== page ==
So prison gradually brought out the realist angle in my work. It was a hard, politicizing real life drama that couldn't be escaped in fantasy, but had to be faced and dealt with. And that's the way I began to look at life, the world and political reality... face it and try to do something positive, try to make art that looked at, not away from, what was going on. As I looked at the flow of life around me in the months and years after prison, I sometimes began to feel that individual images like paintings were not always adequate. Sometimes I wanted to tell an ongoing story. That's when I realized only a comic book would work for some of what I wanted to say; and words were needed as well as pictures. So when I wanted to tell a story about the crazy amazing things I was experiencing when I moved to San Francisco in 1971, I finally jumped into comics.
MS: What were your thoughts on comics as a medium when you first decided to work in it?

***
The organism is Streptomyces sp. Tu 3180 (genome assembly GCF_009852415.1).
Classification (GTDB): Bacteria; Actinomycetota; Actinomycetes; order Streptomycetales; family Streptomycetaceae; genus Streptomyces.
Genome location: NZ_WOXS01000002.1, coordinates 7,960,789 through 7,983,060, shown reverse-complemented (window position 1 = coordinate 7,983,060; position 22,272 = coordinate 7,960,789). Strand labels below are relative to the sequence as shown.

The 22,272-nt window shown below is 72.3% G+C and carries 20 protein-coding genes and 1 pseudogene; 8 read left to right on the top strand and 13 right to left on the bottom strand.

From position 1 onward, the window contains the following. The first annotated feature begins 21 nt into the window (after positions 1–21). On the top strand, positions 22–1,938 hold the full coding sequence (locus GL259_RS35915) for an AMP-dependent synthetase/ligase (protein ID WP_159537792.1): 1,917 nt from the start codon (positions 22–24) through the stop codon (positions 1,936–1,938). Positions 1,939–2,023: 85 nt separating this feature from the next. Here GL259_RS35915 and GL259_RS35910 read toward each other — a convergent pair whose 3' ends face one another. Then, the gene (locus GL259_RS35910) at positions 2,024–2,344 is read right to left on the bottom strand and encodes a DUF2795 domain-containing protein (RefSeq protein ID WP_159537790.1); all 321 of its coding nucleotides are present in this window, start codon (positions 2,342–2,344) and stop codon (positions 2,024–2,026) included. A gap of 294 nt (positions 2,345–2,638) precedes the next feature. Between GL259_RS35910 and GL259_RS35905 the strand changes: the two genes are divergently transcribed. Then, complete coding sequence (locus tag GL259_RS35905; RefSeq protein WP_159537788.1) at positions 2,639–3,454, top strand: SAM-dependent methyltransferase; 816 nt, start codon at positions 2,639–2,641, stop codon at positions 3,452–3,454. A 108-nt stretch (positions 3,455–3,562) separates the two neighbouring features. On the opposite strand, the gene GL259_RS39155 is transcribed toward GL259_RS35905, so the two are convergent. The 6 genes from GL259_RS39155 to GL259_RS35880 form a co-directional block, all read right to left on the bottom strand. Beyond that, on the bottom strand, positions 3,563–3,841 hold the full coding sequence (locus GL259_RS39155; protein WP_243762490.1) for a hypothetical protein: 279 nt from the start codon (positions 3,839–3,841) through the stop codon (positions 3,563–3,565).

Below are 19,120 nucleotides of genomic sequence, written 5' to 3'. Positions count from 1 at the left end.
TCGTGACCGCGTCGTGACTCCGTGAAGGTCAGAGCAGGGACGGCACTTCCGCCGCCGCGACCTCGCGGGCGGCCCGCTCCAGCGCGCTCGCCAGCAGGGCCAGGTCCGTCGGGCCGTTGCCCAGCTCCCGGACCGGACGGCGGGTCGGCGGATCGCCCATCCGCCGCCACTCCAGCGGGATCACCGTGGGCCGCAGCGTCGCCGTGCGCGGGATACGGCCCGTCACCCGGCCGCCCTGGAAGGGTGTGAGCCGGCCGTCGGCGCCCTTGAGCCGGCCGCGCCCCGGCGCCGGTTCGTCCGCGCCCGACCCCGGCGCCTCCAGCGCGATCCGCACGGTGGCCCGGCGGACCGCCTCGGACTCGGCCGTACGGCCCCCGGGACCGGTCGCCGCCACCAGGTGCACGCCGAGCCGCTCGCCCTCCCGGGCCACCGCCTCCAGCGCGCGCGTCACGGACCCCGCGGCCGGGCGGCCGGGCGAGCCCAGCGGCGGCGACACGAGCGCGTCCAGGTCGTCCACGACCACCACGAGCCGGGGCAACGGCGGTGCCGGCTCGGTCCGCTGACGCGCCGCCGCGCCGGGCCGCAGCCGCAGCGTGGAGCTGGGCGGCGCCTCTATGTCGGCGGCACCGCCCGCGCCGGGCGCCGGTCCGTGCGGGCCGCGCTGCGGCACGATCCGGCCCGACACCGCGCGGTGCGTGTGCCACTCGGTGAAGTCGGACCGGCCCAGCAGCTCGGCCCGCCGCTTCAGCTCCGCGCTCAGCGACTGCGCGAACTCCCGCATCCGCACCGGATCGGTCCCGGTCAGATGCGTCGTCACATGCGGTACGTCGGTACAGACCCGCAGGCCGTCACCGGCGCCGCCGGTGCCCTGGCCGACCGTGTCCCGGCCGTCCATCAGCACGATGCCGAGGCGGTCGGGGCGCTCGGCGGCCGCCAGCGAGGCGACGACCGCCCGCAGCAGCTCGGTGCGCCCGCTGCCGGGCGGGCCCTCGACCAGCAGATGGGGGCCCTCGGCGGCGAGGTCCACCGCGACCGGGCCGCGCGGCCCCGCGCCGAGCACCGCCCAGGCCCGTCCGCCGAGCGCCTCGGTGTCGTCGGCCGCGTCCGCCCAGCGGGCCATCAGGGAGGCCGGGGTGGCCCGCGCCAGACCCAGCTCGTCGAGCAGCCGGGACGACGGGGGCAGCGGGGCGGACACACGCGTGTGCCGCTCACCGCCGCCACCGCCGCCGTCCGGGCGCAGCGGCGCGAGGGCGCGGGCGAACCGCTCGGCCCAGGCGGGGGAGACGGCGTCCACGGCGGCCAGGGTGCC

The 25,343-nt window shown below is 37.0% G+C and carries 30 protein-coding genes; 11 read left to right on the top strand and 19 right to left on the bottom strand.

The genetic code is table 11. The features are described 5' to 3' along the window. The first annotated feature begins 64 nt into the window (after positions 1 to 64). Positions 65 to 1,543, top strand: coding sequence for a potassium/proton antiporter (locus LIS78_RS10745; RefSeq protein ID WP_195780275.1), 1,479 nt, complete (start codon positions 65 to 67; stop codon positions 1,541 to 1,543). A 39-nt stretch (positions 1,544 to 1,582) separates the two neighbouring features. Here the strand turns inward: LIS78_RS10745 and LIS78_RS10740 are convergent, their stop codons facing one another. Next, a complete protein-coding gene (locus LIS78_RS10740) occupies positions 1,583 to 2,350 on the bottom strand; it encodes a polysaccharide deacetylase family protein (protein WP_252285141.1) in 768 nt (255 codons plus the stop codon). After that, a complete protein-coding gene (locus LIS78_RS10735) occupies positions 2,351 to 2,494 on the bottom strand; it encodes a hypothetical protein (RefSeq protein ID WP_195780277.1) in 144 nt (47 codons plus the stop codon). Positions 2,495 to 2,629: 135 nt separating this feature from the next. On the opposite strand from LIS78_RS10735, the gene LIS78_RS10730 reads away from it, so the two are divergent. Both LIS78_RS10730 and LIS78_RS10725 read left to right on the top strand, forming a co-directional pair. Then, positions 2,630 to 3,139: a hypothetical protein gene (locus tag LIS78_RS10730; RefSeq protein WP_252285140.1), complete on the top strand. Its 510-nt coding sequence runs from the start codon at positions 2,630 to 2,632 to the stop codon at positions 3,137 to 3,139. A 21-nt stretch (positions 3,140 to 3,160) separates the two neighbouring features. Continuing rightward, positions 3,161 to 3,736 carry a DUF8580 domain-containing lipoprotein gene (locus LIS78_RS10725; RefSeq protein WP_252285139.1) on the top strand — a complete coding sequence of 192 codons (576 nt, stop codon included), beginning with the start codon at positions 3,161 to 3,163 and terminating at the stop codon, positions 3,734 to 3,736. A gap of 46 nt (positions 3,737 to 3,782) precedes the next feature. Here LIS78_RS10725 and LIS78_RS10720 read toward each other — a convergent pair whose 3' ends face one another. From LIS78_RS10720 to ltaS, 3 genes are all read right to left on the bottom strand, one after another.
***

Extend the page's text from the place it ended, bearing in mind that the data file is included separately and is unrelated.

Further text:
GC: The comic medium as a whole? Well, I'm not deeply submerged in the comic thing myself. I used to collect and read the undergrounds but I couldn't devote a lot if resources to this, and I was never very interested in mainstream comics. I mean they are what they are, a medium of entertainment dealing mainly with fantasy. But I wanted to use comics as a medium of social commentary. At least that was the case with Inner City Romance. I can't make the same claim about Doll comics [the 1980s series Colwell followed up Inner City Romance with] which, while still dealing with real life stuff rather than fantasy, were much more of a commercial exercise. But that's the basic difference that runs through my fine art and all my comics; they are about reality, real human concerns not escapist fantasy. This is true of my fine art as well, and this highlights how I am working on the same problems, the same concerns, whether I am drawing a comic book or doing an oil painting. Contemporary reality is my main focus. Even in my surrealist pictures, the elements and issues I put on the canvas are derived from reality.